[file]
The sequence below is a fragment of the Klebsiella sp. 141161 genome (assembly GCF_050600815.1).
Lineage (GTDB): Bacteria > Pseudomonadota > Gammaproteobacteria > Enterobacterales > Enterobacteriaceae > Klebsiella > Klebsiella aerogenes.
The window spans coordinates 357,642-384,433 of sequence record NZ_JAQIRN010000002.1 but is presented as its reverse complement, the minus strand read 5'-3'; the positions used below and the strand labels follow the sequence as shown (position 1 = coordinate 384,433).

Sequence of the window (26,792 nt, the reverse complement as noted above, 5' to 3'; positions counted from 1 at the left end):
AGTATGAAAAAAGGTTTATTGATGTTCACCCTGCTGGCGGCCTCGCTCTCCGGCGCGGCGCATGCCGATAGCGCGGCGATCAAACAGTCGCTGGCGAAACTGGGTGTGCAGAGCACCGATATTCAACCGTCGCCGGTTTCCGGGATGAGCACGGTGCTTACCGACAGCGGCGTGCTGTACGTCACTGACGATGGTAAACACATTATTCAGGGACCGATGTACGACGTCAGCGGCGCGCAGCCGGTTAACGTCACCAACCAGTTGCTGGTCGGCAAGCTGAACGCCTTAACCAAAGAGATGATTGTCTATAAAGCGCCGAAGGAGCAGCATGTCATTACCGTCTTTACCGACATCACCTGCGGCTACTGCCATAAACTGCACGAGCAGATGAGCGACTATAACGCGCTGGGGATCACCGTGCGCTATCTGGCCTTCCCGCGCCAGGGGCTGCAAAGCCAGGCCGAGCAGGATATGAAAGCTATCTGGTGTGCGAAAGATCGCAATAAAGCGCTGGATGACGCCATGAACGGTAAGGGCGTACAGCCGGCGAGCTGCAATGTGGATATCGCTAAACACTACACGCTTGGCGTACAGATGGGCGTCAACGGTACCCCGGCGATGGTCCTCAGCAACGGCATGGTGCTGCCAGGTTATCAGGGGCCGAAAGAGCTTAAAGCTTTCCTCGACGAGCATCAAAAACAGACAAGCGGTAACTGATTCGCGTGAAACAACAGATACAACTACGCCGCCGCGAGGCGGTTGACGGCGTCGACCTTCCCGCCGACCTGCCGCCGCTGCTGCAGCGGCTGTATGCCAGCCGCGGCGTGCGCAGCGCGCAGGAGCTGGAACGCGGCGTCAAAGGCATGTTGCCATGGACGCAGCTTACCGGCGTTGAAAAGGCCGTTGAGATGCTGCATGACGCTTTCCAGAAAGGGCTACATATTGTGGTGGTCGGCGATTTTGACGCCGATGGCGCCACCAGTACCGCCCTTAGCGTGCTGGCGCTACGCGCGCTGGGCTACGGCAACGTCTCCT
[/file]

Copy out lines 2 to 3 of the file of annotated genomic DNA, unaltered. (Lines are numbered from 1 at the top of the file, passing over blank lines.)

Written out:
Lineage (GTDB): Bacteria > Pseudomonadota > Gammaproteobacteria > Enterobacterales > Enterobacteriaceae > Klebsiella > Klebsiella aerogenes.
The window spans coordinates 357,642-384,433 of sequence record NZ_JAQIRN010000002.1 but is presented as its reverse complement, the minus strand read 5'-3'; the positions used below and the strand labels follow the sequence as shown (position 1 = coordinate 384,433).